Tuesday, October 16, 2018

Leucistic Herring Gull (I think)

Tim and I had this odd gull at Tiscornia while checking the flock for Mew Gulls yesterday.  At first glance I thought it was the first Glaucous of the year, but it was actually too white ... but had some dark primaries.  Ultimately we settled on it likely being a Herring Gull missing some pigment

It has an adult bill, and an adult Glaucous (or Iceland) would have a light gray mantle.  It also has the triangular head of a Herring rather than the heavy-jawed rounder head of a Glaucous.  The eyering is orange.

As it takes off it looks like the secondaries are fairly normal, but the primaries have markedly reduced both gray and black pigment, and there's some rows of secondary coverts that are basically white

A view of the underwing shows it's molting its primaries; P10 probably isn't visible from above.

P9, P8, and P7 look therefore to have dark pigmentation.  I'm assuming the piebald mantle and wing coverts argue for a pigmentation rather than a hybridization cause, though the markedly reduced number of primaries with dark ends might be a point in the hybrid column.

Wednesday, October 10, 2018

Moss-backed Tanager

After spending a few hours at the large feeder set-up in Mashpi we took in a much smaller one that was tucked into the woods for a few other species, first among them Moss-backed Tanager.  But before the Moss-backed's came in there were other birds to look at.

My best Flame-faced Tanager of the trip up to this point

There were certainly other birds about, White-throated Quail-dove here.

As well as Crimson-rumped Toucanet

Black-winged Saltator (one of the individuals in the header pic)

As well as Thick-billed (I think) Euphonia.

Finally, a Moss-backed Tanager
These were small chunky tanagers with fairly unique blue faces.

Thursday, October 4, 2018

baby Lyre-tailed Nightjar

As we left the main site at Mashpi, Jose took us to the entrance of a very expensive rainforest resort (whose name escapes me but apparently has appeared in National Geographic).  Amazingly, atop one of the buttresses of the main gate (and they definitely weren't going to let us inside) was a nesting female Lyre-tailed Nightjar.

A female Lyre-tailed Nightjar with a baby no less.   The chick snuggled back out of sight underneath the parent's feathers fairly quickly though.

We continued on to another smaller feeder set-up that was tucked more into the forest and actually had a nice little flock of insectivores work its way through.

I don't think I've seen a Red-faced Spinetail without rain.

Same for Scaly-throated Foliage-gleaner (though maybe that doesn't really count since I've only seen that species on this trip).

Here's a Wedge-billed Woodcreeper disappearing up a tree.
 This was a bird that was quite common on our very first trip to Costa Rica several years ago but that I've seen only infrequently since.

Finally a Black-and-white Becard.  I'd seen the (not black-and-white) female in Costa Rica; the namesake plumage was a first for me.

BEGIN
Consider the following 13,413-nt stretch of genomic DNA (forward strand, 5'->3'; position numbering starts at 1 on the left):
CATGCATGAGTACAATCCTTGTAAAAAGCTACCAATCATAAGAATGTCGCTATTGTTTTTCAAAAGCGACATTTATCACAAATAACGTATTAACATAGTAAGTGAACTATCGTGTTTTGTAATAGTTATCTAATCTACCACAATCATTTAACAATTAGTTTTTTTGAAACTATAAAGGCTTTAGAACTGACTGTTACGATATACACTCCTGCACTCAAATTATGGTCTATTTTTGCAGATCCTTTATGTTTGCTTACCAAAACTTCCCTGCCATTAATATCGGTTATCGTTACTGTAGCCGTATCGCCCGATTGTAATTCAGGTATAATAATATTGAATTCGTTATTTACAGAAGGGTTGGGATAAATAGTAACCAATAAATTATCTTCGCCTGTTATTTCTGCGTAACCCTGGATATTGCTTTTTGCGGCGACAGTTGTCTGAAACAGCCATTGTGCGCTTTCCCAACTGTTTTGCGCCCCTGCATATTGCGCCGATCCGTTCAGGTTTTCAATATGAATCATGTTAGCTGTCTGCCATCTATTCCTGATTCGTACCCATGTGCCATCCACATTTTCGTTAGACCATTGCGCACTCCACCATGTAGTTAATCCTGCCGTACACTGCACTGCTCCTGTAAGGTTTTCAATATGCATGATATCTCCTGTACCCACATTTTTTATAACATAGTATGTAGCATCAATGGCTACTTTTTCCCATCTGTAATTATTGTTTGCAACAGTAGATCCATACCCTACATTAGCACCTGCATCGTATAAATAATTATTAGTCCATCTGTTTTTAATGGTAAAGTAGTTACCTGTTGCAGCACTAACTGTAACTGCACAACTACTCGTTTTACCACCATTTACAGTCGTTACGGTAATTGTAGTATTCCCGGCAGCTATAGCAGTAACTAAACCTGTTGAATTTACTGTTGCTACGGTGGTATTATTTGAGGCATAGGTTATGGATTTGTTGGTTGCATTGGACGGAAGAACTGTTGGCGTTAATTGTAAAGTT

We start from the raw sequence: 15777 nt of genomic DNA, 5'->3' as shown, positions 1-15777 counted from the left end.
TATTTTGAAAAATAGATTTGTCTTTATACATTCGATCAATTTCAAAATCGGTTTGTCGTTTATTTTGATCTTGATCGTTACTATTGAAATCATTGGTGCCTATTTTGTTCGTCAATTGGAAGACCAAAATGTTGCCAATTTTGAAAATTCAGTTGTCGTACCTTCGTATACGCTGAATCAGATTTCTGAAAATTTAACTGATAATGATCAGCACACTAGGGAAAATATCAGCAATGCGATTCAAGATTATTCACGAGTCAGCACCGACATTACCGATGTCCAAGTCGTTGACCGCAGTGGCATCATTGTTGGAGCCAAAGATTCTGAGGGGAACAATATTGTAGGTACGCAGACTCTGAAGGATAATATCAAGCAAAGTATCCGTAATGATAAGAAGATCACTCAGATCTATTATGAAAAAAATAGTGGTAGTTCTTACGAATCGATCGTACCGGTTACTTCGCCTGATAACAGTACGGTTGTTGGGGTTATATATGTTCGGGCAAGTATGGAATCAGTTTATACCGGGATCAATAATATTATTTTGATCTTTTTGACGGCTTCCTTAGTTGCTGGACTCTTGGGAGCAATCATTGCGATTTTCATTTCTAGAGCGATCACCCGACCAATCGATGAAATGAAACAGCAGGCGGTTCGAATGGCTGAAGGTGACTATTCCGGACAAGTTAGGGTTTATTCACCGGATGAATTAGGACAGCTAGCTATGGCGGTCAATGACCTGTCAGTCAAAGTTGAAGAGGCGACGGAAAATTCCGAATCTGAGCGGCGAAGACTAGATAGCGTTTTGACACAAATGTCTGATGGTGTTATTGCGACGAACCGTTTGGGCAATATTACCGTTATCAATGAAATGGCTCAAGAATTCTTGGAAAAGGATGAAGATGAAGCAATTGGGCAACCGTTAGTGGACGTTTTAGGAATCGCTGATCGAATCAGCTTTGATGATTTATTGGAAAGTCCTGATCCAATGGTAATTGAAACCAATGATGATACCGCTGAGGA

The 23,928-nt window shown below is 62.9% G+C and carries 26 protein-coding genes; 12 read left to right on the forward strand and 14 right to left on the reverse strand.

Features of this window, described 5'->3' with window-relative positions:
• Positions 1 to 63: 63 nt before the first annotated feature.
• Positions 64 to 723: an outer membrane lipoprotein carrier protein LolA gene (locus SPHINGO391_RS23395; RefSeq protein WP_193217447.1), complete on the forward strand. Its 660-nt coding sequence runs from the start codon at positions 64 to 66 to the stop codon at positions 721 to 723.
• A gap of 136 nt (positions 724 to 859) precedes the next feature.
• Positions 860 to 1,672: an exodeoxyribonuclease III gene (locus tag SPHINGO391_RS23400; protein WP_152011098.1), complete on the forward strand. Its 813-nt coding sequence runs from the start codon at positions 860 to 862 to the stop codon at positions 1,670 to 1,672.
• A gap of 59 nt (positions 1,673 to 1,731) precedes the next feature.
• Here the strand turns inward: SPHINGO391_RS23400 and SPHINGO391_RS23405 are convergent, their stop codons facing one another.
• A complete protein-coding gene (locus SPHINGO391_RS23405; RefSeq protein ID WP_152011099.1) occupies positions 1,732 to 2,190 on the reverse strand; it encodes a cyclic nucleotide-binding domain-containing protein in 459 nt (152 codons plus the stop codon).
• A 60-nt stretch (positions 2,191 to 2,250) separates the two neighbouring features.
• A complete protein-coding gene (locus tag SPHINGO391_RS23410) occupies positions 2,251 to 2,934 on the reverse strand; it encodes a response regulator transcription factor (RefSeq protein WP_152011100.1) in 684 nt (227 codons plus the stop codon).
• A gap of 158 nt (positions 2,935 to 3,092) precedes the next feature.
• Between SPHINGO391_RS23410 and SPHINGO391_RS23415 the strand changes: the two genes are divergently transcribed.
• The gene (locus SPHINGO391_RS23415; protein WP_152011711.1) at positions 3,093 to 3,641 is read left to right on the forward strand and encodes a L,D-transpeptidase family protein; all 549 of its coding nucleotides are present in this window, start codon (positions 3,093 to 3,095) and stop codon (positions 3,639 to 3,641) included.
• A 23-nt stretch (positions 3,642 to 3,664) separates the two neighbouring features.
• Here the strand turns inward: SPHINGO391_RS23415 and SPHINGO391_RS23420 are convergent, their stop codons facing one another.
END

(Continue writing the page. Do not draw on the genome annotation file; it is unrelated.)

Monday, October 1, 2018

Franklin's Gull

A straight west to east jet stream didn't help the waterbird flight today as it pushed a long front a county or two to the north that walled off any southbound birds.  It probably did contribute to an influx of Franklin's Gulls with multiple birds seen in the last day or so in the county.  Before today it'd been 3 years since I'd seen Franklin's in the county.

 The brown wing coverts would indicate this is a first fall bird.

Here's a montage of it taking flight.

We actually had 6 species of gull on the St Joe lakefront with flyby Bonaparte's at Tiscornia, the Franklin's at Jean Klock, and both species of Black-backed gull at Silver...

Sunday, September 30, 2018

Mashpi hummers - the rest

While Velvet-purple Coronet and Empress Brilliant were the rarest hummingbirds at Mashpi, they certainly weren't the only birds of interest.

Violet-tailed Sylph was a bird I worked most of the trip trying to get a shot that does the bird justice.  This one is good, but comes up short of really capturing the bird.

We only saw a couple White-whiskered Hermits, this was my best pic of this species

This is Purple-throated Woodstar, clearly appropriately named.

I'm not sure what this orange flower is, I photographed a Little Hermit at one in Costa Rica several years ago, but it's a nice contrast to the plainer Brown Inca.

Wednesday, September 26, 2018

Empress Brilliant

Another of the Choco endemics, Empress Brilliant was a fairly dramatic and unique species.

We didn't see a ton of males in decent light, but the glossy dark dark green upperparts, long heavy tail, and lime underparts made for an impressive bird.

Here's one with a Violet-purple Coronet.

It's easy to forget how long hummingbirds' tongues are...

Both the brilliants that I've encountered have a rufous wash to the malar in young males (Green-crowned Brilliant does as well).

This next bird is a female brilliant (note the whitish malar mark) and the speckled throat.  I'm pretty sure this bird's tail is long enough to be an Empress, though it might just be a Green-crowned perched at an odd angle.

Here's a for-sure Green-crowned female for comparison.

Saturday, September 22, 2018

my best avocet pic yet

Some time last week I didn't get to the count until the very end and Tim spotted an Avocet landing on Jean Klock.  I wasn't initially going to try for a closer view but did ultimately, I'm glad I did.

I was surprised it still had some rustiness to the head as I figured it'd be all gray at this point.

A couple days ago a relatively slow morning became a little more exciting when a young Parasitic Jaeger flew past low, gained elevation, then busted into the gull flock on Silver before continuing on south

Finally a young Piping Plover pic from a month ago that I never got around to posting